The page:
High octane

Three words: eastern youth lite.

There are a number of bands that do two-guitar, sing-to-a-scream post-punk with a lot more blister than Asian Kung Fu Generation.

Even the Back Horn, with its eclectic, overwrought excess, could probably do a few circles around them. By comparrison, Asian Kung Fu Generation seem, well, watered down.

And yet, the magnetic voice of Kita Kensuke is difficult to ignore. His scream isn’t as untangled as Yamada Masashi (Back Horn) or Mukai Shuutoku (Zazen Boys), and his singing voice is expressive and powerful.

The band’s music is incredibly melodic, and its single-minded pursuit of a fast tempo nears obssession. It’s tough to remain a naysayer for long.

On Kunkei Five-M, Asian Kung Fu’s first major label album, the songs eventually bled into each other, running bass after running bass, power chord after power chord.

But Sol-fa, the band’s second album, shows a few signs of maturity.

“Yoru no Mukoo” finds the band easing up on the pulse, with drummer Idchichi Kiyoshi playing around the beat. “My World” builds up to big chorus rather than just pummeling from the outset.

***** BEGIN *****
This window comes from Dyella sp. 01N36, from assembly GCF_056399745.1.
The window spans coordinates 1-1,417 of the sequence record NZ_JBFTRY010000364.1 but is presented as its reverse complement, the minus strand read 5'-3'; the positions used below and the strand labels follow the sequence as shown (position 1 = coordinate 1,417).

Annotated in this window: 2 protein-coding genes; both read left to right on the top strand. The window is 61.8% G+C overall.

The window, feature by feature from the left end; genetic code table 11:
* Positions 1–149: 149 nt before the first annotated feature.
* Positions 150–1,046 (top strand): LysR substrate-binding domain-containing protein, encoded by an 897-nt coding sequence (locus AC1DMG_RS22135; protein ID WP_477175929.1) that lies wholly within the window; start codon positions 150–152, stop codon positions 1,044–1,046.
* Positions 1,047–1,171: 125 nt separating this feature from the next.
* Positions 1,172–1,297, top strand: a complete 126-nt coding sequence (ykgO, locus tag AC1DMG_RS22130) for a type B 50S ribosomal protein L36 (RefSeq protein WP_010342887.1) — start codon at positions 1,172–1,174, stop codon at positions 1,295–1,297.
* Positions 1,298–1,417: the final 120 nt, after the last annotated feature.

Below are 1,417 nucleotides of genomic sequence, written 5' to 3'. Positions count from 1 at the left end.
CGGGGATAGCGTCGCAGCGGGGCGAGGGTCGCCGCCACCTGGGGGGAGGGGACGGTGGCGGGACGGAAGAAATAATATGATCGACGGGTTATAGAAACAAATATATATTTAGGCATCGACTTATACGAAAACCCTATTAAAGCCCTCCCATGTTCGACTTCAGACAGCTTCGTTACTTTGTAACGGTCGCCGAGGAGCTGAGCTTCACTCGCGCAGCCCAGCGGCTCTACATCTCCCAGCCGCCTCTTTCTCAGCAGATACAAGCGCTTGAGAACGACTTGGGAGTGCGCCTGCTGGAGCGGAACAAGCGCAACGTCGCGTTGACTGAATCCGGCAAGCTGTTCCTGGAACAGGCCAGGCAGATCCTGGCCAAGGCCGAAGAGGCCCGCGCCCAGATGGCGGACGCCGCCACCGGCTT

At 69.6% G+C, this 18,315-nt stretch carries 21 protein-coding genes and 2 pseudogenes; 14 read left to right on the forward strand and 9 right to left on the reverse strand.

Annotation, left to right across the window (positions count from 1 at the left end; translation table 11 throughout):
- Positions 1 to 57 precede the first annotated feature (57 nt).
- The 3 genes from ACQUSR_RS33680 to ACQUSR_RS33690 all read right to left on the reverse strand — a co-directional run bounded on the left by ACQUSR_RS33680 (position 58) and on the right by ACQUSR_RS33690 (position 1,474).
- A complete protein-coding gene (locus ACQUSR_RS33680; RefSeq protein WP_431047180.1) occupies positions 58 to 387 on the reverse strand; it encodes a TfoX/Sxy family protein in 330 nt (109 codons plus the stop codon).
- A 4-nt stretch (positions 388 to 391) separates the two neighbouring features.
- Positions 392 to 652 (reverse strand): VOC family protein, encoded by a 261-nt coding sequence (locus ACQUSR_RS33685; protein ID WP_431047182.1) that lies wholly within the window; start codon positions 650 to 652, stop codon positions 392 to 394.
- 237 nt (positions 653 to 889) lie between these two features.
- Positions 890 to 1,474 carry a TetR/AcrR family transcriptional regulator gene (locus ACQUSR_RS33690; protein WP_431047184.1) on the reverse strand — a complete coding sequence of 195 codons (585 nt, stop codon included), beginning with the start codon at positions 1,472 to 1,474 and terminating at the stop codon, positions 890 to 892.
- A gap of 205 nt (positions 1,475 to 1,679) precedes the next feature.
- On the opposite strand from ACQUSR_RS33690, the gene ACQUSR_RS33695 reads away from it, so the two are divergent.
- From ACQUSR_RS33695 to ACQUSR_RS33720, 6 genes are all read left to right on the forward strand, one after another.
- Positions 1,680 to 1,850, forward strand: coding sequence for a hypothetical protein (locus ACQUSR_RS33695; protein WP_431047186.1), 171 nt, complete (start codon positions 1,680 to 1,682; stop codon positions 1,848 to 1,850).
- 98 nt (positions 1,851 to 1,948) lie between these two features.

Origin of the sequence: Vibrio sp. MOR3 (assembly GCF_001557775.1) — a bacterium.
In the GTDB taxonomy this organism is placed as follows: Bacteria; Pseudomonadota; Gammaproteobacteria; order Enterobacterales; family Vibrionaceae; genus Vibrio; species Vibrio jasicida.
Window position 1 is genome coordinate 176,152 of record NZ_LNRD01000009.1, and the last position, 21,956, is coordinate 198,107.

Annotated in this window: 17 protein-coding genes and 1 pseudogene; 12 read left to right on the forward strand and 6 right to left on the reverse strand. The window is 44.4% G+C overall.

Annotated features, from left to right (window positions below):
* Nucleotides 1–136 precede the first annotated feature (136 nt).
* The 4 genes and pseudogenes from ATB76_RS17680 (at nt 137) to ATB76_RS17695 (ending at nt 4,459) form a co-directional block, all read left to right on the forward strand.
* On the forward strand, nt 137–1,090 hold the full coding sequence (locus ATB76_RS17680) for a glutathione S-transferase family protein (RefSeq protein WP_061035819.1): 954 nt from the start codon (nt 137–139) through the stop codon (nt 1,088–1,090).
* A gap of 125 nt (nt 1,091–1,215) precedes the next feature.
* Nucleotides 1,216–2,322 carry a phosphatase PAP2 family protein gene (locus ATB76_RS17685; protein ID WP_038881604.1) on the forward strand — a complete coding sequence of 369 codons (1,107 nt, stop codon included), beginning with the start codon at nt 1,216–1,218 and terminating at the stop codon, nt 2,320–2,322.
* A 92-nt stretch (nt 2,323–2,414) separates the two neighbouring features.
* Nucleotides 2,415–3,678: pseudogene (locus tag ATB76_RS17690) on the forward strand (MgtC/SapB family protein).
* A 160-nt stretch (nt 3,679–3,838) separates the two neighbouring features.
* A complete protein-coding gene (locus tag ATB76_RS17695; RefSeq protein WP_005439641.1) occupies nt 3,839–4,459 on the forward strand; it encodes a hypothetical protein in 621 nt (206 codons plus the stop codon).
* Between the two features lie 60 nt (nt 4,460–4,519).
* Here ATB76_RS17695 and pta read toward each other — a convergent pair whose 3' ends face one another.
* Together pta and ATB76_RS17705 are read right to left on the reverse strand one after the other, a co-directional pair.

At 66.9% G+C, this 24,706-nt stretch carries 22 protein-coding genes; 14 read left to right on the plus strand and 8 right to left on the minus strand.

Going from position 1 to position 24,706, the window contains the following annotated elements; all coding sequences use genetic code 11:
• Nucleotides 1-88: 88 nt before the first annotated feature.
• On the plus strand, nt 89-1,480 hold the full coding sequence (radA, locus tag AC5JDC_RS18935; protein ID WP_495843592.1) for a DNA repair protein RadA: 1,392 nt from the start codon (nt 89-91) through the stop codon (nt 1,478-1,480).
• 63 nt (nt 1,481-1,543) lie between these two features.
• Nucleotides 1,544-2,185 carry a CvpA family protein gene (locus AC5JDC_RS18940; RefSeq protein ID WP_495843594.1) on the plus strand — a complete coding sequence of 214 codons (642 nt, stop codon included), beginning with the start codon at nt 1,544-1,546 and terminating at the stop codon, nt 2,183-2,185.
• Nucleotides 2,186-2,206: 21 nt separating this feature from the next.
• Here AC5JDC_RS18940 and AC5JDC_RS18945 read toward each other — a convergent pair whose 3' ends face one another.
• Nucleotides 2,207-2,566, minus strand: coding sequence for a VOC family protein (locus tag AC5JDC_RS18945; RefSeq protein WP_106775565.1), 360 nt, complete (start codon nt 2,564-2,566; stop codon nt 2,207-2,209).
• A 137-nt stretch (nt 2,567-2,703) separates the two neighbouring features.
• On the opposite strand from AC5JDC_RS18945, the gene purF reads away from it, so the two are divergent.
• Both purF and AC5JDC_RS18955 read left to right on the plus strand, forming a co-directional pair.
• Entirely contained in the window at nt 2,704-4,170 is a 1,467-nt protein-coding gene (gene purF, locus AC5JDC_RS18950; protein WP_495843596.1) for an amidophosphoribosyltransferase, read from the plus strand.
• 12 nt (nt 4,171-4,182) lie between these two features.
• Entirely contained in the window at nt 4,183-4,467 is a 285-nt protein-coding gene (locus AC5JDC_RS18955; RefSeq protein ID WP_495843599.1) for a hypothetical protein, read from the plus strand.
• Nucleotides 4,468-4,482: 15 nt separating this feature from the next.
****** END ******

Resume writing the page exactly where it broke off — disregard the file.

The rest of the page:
“Mayonaka to Mahiru no Yume” and “Last Scene” show the band can handle a slower tempo just fine, and the acoustic guitars on “Kaigan Doori” add a nice touch.

Still, the rest of Sol-fa doesn’t stray far from the high octane push of Kunkei Five-M, and after a while, Asian Kung Fu’s music tends to get a bit homogenic.

But the band knows what it does best and does it very well. What it lacks in breadth, it makes up for in tight performances and clear melodies.

Asian Kung Fu Generation may not test the boundaries of rock music, but they certainly do a great job at making a good record.